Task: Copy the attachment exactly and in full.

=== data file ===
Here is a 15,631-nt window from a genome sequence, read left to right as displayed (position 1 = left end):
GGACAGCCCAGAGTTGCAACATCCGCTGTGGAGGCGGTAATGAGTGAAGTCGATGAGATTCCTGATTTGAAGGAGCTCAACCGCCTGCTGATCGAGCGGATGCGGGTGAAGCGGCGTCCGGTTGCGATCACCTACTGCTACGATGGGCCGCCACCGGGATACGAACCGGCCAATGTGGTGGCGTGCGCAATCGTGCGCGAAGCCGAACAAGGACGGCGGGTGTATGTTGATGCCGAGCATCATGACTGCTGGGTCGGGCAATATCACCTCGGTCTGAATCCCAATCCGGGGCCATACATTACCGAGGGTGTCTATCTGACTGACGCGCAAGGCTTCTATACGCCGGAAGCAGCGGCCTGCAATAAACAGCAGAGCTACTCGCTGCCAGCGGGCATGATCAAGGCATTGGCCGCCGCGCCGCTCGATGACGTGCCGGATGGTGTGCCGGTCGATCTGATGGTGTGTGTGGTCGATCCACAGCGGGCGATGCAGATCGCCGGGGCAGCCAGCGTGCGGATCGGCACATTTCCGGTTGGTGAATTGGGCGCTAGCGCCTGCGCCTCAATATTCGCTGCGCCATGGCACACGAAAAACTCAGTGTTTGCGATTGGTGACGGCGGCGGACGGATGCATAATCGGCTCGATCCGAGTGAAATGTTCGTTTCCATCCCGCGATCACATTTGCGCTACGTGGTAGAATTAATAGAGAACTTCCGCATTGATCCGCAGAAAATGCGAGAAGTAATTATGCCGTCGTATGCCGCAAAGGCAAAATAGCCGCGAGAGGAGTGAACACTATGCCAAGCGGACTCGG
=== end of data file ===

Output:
Here is a 15,631-nt window from a genome sequence, read left to right as displayed (position 1 = left end):
GGACAGCCCAGAGTTGCAACATCCGCTGTGGAGGCGGTAATGAGTGAAGTCGATGAGATTCCTGATTTGAAGGAGCTCAACCGCCTGCTGATCGAGCGGATGCGGGTGAAGCGGCGTCCGGTTGCGATCACCTACTGCTACGATGGGCCGCCACCGGGATACGAACCGGCCAATGTGGTGGCGTGCGCAATCGTGCGCGAAGCCGAACAAGGACGGCGGGTGTATGTTGATGCCGAGCATCATGACTGCTGGGTCGGGCAATATCACCTCGGTCTGAATCCCAATCCGGGGCCATACATTACCGAGGGTGTCTATCTGACTGACGCGCAAGGCTTCTATACGCCGGAAGCAGCGGCCTGCAATAAACAGCAGAGCTACTCGCTGCCAGCGGGCATGATCAAGGCATTGGCCGCCGCGCCGCTCGATGACGTGCCGGATGGTGTGCCGGTCGATCTGATGGTGTGTGTGGTCGATCCACAGCGGGCGATGCAGATCGCCGGGGCAGCCAGCGTGCGGATCGGCACATTTCCGGTTGGTGAATTGGGCGCTAGCGCCTGCGCCTCAATATTCGCTGCGCCATGGCACACGAAAAACTCAGTGTTTGCGATTGGTGACGGCGGCGGACGGATGCATAATCGGCTCGATCCGAGTGAAATGTTCGTTTCCATCCCGCGATCACATTTGCGCTACGTGGTAGAATTAATAGAGAACTTCCGCATTGATCCGCAGAAAATGCGAGAAGTAATTATGCCGTCGTATGCCGCAAAGGCAAAATAGCCGCGAGAGGAGTGAACACTATGCCAAGCGGACTCGG